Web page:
How Do I Set Up My Axolotl Tank?

Axolotls are actually very similar to many types of freshwater fish when it comes to setting up their tanks. They thrive much better in a tank that has good filtration. You can find water filters such as the Marineland Magniflow Canister online or in stores such as PetSmart and PetCo.

Axolotls are also very messy animals, so good filtration is key. Along with a good filter, your Axolotl will also rely on you to do weekly water changes for them. One way you can do this is buying a turkey baster, and basting the water.

Because of their nature, a tank with length is better for Axolotls than a tank that has depth. This is because these animals prefer to float at the top of the tank or to be roaming around on the floor of the tank. So, if you are beginning to buy things for your Axolotl, you should buy a tank at a minimum size of 2 ft.

When filling up your Axolotl’s tank you should try to keep the water temperature at about 68 degrees at the warmest. These animals are used to living in mountainous areas where the water is much colder. Also, be sure to keep your water at a pH range of 6 1/2 to about 8.

When decorating your tank, it is completely up to you in regards of you want to include. However, keep in mind that Axolotls like to hide, so include areas large enough for them to do this. You should also be careful when including any live plants in your tank, as your Axolotl may use them as a place to rest and crush your plants.

Along with decorating, it is still up for debate concerning whether or not including small stones at the bottom of the tank is a good idea. Some people prefer to keep their tank bottom bare in order to prevent their Axolotls from swallowing stones. But others claim that Axolotls actually swallow these stones to help them to stay buoyant

Lastly, it is important for you to remember that Axolotls are sensitive to bright lights (although they will glow when exposed to blue or green light). So, it is imperative that you keep the level of light in your tank low.

What Can My Axolotl Eat?

Axolotls are a very strange animal but they require a pretty minimal diet. For younger Axolotls, you should be feeding them once every day. Older Axolotls should be fed about once every two or three days. A good rule of thumb is to keep your Axolotls abdomen about as wide as their heads.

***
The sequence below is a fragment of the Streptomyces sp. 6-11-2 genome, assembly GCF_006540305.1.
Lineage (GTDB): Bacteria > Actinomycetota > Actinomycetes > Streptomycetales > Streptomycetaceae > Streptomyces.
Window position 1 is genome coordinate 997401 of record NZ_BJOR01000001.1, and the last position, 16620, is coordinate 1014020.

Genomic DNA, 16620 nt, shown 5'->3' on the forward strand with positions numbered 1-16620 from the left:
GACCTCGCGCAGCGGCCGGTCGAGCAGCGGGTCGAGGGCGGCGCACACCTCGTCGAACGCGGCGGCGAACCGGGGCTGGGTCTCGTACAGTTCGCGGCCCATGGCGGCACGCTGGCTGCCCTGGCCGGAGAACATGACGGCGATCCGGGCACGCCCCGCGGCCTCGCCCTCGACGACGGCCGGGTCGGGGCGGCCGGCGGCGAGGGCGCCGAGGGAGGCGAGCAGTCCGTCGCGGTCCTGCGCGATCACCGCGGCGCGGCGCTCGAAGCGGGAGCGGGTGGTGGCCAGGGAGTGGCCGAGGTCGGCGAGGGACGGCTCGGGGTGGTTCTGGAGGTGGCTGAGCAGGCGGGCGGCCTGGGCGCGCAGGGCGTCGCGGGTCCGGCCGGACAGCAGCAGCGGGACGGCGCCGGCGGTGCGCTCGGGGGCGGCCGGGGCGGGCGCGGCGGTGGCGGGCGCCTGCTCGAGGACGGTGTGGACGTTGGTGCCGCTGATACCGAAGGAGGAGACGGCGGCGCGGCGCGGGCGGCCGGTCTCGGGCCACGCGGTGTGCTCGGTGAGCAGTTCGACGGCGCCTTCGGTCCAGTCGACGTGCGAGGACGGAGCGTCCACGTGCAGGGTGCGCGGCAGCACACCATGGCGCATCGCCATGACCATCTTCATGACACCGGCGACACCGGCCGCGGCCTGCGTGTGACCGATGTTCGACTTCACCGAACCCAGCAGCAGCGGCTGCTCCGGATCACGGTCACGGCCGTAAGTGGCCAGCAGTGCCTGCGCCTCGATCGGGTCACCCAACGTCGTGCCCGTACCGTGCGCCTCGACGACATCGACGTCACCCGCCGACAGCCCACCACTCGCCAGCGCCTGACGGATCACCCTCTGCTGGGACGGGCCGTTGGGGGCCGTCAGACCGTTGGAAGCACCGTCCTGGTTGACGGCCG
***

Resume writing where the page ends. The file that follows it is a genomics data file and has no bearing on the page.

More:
For Young Axolotls:

  • Frozen Bloodworms
  • Small Micro-worms
  • Live Black-worms

For Adult Axolotls:

  • Red Wigglers
  • Night Crawlers
  • Soft Sinking Salmon Pellets

You should be able to find just about all of these foods at your local Walmart or any bait and tackle shops.

Keep in mind that when feeding your Axolotl, Variety is key! Just imagine what it would be like if you had to keep eating the same thing every day.

Finally, Axolotls do much better in species only tanks, since they like to eat fish, and fish may sometimes try to bite at your Axolotl’s gills. Unless you are raising feeder animals that will one day be food for your Axolotl, it is best to keep them separate from other species.

It is also important for you to know that while Axolotls do better in tanks with other Axolotls, Axolotls of smaller sizes of about 6 inches and under start to become cannibalistic.

Ease of Care

Because Axolotls are not a very common pet, it is sometimes more difficult for their owners to learn just how to take care of them. Axolotls should usually be cared for by those who already have some experience caring for fish, reptiles, or amphibians.

These creatures are not ideal for first-time fish owners because they require quite a bit of upkeep and care.

Related Questions

Do Axolotls come in different colors? Axolotls come in many shades in hues. The most common variety is called the Leucistic, or Pink Axolotl. But there is also the Wild type Axolotl and even the Gold Axolotl.

Are Axolotls prone to illness? Axolotls are mostly prone to fungus in their gills. If this is the case, you may notice your Axolotl shaking their head a lot. Pay attention when your Axolotl is doing this, and check to see if anything is coming off of their gills. This could be a symptom of another disease but is most likely being caused by stress.